There is no playbook outlining the exact steps you should take to get the divorce outcome you want. However, by avoiding these mistakes, you can help make the situation less stressful and difficult for you and your family.

How to create a parenting schedule that puts children first

Parents in Kentucky who are getting a divorce may create a parenting schedule, or a judge might make one for them. These negotiations may be difficult for parents, but they should be aware that if they go to court, one parent could end up with even less time with the child than the other parent originally offered.

The schedule is not for the convenience of the parents. It should also not be looked upon as something a parent wins or loses at or as a tool to get back at the other parent; it is there to facilitate the child's relationship with the parents after a divorce, and parents should put themselves in their child's place when creating it. The schedule should account for the child's activities and such logistical concerns as where each parent lives and how far that is from the child's school. Parents may want to consult older children on their preferences. They should also accept that they may have different approaches to parenting, but that this will not harm the child.

Law enforcement targeting traffic violators to make drug busts

Individuals driving through Kentucky should be aware that simple traffic violations could escalate into much more serious charges if they happen to be transporting drugs. For example, the Scott County Sheriff's Office recently announced that law enforcement officers arrested three people traveling on I-75 within hours of each other. They were each allegedly carrying drugs in their vehicles.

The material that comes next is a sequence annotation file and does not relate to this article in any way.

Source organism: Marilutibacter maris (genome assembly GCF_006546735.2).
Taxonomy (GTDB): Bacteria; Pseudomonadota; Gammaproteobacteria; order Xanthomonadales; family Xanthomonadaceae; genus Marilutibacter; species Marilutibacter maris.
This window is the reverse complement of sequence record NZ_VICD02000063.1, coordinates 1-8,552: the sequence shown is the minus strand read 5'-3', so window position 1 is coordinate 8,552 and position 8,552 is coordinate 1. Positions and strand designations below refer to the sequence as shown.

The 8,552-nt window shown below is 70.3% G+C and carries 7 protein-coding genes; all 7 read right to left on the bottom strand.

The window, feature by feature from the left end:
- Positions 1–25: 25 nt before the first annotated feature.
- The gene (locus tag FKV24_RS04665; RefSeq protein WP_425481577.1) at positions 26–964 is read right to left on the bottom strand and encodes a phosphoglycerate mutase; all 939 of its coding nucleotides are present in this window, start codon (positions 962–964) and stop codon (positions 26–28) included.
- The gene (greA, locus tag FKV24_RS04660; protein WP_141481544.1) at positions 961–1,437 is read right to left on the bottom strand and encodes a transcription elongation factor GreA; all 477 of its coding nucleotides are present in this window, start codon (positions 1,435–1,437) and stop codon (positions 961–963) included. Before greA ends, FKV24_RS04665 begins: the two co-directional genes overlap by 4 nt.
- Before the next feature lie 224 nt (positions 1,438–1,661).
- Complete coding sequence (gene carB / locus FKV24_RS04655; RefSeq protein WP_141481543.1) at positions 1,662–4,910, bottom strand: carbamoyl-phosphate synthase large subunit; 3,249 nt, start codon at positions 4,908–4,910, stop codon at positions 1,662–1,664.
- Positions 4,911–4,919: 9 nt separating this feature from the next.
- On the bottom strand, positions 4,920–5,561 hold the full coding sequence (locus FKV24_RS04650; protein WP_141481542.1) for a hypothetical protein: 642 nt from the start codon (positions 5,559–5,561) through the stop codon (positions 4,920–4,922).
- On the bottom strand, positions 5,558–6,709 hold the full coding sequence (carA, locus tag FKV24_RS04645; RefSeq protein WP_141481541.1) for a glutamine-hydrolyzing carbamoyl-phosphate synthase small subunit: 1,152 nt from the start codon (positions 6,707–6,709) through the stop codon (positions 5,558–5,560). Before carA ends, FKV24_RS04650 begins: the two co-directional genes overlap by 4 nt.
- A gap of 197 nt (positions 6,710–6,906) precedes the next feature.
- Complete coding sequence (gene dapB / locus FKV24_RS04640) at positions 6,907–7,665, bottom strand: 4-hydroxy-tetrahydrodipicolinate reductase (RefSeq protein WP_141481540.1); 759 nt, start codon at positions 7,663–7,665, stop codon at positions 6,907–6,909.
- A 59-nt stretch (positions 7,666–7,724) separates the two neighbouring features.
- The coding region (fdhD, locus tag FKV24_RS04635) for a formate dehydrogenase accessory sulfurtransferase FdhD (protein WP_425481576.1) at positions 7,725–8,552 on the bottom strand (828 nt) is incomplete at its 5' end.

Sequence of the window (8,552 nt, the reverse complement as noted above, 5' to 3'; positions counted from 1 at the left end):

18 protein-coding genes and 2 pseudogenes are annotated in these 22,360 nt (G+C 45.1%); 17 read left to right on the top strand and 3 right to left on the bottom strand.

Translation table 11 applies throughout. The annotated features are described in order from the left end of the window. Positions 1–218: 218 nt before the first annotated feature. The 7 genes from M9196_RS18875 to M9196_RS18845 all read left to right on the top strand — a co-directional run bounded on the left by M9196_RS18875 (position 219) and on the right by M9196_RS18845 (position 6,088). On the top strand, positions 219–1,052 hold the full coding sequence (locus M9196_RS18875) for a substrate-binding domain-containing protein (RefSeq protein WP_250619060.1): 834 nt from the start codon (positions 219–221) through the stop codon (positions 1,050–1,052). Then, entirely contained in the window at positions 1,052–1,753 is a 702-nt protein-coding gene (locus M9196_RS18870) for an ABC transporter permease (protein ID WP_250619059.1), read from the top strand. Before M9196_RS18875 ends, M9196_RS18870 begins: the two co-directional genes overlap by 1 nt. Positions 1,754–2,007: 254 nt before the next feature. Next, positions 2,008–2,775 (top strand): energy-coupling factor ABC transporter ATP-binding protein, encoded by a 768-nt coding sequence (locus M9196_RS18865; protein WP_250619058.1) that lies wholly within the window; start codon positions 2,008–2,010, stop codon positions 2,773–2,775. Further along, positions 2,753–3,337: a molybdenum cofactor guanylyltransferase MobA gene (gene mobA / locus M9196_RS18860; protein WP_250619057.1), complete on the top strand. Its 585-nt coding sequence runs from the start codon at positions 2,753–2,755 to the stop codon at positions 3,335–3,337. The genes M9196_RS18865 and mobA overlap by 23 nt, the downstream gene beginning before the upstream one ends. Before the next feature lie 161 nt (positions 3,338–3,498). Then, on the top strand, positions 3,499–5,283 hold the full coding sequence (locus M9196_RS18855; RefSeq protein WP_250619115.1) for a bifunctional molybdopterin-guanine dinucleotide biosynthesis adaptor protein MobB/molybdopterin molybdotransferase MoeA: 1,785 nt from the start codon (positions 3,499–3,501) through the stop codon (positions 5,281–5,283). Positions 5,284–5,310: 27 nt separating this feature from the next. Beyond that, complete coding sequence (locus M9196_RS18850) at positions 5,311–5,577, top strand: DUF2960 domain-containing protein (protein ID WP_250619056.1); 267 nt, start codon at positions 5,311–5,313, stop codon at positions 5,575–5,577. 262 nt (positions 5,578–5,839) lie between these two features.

According to a Facebook post by the sheriff's office, I-75 is a "major thoroughfare" for trafficking drugs between the Northern U.S. and the South, and Scott County is home to 22 miles of the interstate. In addition, several miles of I-64 run through the county. In an effort to identify possible drug traffickers, deputies have been pulling over drivers who commit traffic violations or have infractions such as broken tail lights. Once the vehicles are pulled over, deputies assess whether there is any reason to suspect the drivers or passengers are transporting drugs. If so, the vehicles and occupants are searched.

Former basketball star accused of drunk driving

Former basketball star Felton Spencer was arrested in the early morning hours of Jan. 6 in Kentucky's Oldham County for allegedly driving under the influence. The 51-year-old man, previously a University of Louisville athletic standout and then an NBA player, was found sleeping in the driver's seat of his vehicle at 2:28 a.m. He had stopped in a gas station in the town of Prospect, according to Oldham County police, before falling asleep in his 2006 Ford Expedition.